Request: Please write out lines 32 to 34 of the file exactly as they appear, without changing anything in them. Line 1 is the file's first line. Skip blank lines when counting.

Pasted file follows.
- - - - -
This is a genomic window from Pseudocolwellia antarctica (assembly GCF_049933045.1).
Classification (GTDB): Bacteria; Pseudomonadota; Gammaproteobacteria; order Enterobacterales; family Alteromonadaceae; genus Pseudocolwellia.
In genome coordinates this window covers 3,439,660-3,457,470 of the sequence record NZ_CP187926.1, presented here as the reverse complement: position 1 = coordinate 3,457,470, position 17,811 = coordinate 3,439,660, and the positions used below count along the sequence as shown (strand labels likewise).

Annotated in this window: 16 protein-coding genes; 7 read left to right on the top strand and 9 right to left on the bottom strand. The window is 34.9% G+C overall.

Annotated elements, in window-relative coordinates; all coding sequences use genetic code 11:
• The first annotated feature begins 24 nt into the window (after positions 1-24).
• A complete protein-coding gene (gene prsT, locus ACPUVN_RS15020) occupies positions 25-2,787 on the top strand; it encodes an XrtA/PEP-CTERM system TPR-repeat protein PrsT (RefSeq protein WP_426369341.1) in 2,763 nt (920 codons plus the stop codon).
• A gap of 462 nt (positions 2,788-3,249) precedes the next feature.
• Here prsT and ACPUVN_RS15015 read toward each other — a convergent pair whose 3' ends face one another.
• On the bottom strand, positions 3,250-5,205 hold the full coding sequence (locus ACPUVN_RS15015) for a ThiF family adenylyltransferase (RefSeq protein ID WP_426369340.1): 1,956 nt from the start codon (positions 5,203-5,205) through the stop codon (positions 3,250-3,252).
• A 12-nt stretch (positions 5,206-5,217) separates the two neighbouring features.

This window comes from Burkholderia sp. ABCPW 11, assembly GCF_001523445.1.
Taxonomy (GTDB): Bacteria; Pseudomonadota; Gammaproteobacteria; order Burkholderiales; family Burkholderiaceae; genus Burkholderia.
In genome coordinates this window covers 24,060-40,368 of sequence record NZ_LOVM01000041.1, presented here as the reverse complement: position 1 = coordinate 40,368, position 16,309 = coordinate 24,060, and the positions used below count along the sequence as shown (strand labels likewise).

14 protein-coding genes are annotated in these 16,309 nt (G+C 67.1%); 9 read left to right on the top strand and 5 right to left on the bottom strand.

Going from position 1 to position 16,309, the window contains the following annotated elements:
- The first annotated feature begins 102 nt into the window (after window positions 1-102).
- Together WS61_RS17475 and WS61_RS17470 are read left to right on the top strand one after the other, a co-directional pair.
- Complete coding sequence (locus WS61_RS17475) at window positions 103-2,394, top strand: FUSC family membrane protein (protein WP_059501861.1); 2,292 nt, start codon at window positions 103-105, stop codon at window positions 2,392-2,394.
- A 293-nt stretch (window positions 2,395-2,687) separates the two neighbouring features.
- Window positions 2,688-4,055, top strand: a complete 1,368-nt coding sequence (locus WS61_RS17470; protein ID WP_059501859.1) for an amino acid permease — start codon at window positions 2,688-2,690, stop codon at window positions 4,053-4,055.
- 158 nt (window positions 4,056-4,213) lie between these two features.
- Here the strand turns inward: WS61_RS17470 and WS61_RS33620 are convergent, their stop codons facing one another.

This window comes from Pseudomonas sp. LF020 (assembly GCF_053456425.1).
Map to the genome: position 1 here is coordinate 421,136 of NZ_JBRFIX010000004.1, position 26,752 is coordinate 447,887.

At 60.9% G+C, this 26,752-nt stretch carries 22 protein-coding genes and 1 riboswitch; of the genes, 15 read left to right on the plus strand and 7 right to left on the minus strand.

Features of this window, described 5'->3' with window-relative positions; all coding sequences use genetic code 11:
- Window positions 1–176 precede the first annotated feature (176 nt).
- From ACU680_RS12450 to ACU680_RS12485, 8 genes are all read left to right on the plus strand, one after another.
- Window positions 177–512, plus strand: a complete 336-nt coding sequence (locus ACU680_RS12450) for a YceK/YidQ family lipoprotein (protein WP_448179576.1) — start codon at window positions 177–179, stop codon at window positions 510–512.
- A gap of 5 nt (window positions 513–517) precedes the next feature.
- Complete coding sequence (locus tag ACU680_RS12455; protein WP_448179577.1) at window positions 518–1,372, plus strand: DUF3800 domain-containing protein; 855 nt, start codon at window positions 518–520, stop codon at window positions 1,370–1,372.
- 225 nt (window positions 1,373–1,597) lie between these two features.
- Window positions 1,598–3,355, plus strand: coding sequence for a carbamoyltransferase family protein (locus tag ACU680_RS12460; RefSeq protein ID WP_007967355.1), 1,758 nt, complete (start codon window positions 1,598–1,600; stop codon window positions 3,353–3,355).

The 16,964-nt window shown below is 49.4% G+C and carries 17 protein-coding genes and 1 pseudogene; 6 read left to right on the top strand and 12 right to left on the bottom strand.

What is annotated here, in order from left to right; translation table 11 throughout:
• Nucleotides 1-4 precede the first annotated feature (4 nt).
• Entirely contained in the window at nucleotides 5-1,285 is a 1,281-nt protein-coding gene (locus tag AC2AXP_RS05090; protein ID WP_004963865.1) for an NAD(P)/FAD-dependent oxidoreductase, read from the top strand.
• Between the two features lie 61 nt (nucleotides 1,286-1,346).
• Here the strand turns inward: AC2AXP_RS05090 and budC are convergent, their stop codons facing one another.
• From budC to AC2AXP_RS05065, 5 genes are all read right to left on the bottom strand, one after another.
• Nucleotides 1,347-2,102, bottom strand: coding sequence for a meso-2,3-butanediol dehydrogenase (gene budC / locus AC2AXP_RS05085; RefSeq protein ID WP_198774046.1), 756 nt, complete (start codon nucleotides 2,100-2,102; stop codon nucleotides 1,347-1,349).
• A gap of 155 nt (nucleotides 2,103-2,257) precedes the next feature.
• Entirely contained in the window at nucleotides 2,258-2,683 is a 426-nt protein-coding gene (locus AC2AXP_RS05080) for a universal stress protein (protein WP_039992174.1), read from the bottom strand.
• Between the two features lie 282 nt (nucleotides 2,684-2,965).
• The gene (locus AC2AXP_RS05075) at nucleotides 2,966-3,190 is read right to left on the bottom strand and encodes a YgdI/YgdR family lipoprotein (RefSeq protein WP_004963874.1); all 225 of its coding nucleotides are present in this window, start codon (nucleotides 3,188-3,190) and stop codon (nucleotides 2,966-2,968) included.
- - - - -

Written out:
- Complete coding sequence (locus tag ACU680_RS12455; protein WP_448179577.1) at window positions 518–1,372, plus strand: DUF3800 domain-containing protein; 855 nt, start codon at window positions 518–520, stop codon at window positions 1,370–1,372.
- 225 nt (window positions 1,373–1,597) lie between these two features.
- Window positions 1,598–3,355, plus strand: coding sequence for a carbamoyltransferase family protein (locus tag ACU680_RS12460; RefSeq protein ID WP_007967355.1), 1,758 nt, complete (start codon window positions 1,598–1,600; stop codon window positions 3,353–3,355).